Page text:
One last thing that struck me as odd is the way WOTAN behaves, even considering that it’s a telepathic megalomaniacal supercomputer that wants to take over the world. It has to do with its relationship to the Doctor, and just how self-aware it actually is. The fact that the story lacks a definitive, direct confrontation between the two characters, though, means that I’m not sure if the story truly supports my theory of what’s going on here. and I could be mistaking sloppiness on the part of the scriptwriters and producers for a deliberate plan. Bearing that in mind, a couple of facts to consider: First, WOTAN correctly answers Dodo’s question about what the acronym TARDIS stands for, when there’s no possible way it could have that information in its databanks. True, we do find out pretty quickly that WOTAN has the power to mentally control humans, and it might also have the related ability to read minds, so maybe it just plucked the answer out of Dodo’s own head. But then there’s the way it phrases the demand that forms the first-episode cliffhanger: “Doctor Who is required. Bring him here.” What’s wrong with that phrasing is that our hero is never called “Doctor Who” in the story itself—not just in “The War Machines” but in every Doctor Who episode for nearly 50 years. He’s only called “Doctor Who” in the title and the closing credits. Now, that could simply be a sloppy mistake in the script that was just never edited out. But how about the fact that WOTAN is listed in the actor’s credits—as playing itself. What if WOTAN is not merely a computer that woke up one day and became a sentient being, but a computer that woke up one day and realized that it was a fictional character in the TV series Doctor Who?

If so, no wonder it was so insistent that it wanted the Doctor to come back and confront it—if you’re playing the villain on a Doctor Who serial, that’s what’s supposed to happen. You prove your worth by getting the Doctor to treat you as a major-league threat. That might also explain why the War Machines it designs have one camera-like eye, two armlike limbs consisting of a gunstick and a club, and the general appearance of a human-sized tank—it’s trying to recreate the Daleks, the Doctor’s most popular enemies, and capture some of that popularity for itself. (Which is what the producers were trying to do also, really.) If that’s the case, it’s not coincidental that the Doctor’s sense of foreboding about WOTAN in the opening scene is explicitly linked to the Daleks. And it also puts a new spin on the Doctor’s reaction after WOTAN’s failed attempt to mind-control him over the phone in episode two: “It was if something enormous and terrific was trying to absorb me!” (And it’s very interesting, with all this in mind, to consider that the final-boss enemy in the most metatextually self-aware story in series history, The Mind Robber,” is also a faceless computer.) If all that is true, then WOTAN’s true goal is not to take over the world or to exterminate the human race, but to be taken seriously as a worthy competitor to the main character of the show. In which case, it fails: The Doctor refuses to grant WOTAN its demand of a face-to-face meeting, and kills it by sending one of its own bastardized creations to shut it down. It’s almost as if he knew all along what the real stakes of the story were, and beat WOTAN by ending the story on his own terms.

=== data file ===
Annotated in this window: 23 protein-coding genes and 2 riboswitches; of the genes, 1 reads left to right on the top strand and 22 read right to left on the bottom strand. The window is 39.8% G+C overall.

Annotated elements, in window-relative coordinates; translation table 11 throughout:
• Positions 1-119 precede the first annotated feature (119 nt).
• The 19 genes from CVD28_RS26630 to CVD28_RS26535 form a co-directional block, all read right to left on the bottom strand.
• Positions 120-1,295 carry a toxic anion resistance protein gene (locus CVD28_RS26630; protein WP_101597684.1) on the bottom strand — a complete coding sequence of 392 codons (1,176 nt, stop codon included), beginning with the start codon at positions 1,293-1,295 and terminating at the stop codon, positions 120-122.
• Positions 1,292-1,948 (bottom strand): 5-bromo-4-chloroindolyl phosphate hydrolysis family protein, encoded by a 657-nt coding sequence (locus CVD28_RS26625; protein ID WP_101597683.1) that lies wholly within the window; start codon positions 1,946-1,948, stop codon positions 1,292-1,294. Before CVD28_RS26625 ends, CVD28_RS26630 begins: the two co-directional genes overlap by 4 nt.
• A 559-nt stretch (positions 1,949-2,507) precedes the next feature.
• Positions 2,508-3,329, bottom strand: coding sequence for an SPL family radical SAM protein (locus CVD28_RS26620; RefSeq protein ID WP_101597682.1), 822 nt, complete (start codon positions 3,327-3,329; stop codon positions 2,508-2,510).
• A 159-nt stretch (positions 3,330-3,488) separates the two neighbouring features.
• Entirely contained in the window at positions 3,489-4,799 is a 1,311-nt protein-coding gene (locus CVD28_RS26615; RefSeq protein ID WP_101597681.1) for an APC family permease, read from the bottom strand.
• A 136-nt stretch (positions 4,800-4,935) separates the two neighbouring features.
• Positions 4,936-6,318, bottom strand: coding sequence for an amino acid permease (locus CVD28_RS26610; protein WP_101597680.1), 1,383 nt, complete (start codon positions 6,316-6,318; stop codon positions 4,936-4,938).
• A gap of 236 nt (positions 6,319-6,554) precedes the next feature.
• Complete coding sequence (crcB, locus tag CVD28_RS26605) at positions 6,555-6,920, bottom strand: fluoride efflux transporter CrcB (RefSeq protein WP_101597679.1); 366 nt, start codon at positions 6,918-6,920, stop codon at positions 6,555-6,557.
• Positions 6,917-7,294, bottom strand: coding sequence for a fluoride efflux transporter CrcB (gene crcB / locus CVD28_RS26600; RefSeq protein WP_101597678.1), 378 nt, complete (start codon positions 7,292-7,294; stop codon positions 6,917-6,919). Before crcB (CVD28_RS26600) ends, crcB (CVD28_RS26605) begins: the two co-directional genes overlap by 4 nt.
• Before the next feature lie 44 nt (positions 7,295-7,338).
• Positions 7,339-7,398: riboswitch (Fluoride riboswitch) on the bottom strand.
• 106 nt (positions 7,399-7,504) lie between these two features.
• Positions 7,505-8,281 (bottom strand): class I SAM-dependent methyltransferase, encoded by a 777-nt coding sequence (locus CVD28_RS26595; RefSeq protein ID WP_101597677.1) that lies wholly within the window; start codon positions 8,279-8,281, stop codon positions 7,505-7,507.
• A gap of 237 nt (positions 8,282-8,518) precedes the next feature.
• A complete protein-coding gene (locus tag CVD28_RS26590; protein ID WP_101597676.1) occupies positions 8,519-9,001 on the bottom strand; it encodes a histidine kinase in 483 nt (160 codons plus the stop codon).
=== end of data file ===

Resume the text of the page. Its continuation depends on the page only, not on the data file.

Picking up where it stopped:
Stray observations

• Most of season three suffers badly from the BBC’s old, shortsighted policy of erasing shows to make room in their archives. Besides “The War Machines,” only “The Ark” and “The Gunfighters” exist in complete form, with seven other stories including the epic 12-part “The Daleks’ Master Plan” in fragments or missing entirely.

• Anneke Wills, who plays Polly, got the role in part because she was married to Michael Gough, who’d appeared earlier on Doctor Who as the title character in “The Celestial Toymaker” and is far more familiar to most of us as Alfred in the Tim Burton-era Batman movies.

• Upcoming schedule:
May 13: “Destiny Of The Daleks”
May 27: “The Claws Of Axos”
June 10: “Resurrection Of The Daleks”
June 24: “The Ribos Operation”
July 8: “Revelation Of The Daleks”
July 22: “Black Orchid”
Aug. 5: “Remembrance Of The Daleks”
Aug. 19: “Ghost Light”
Sept. 2: “The Dominators”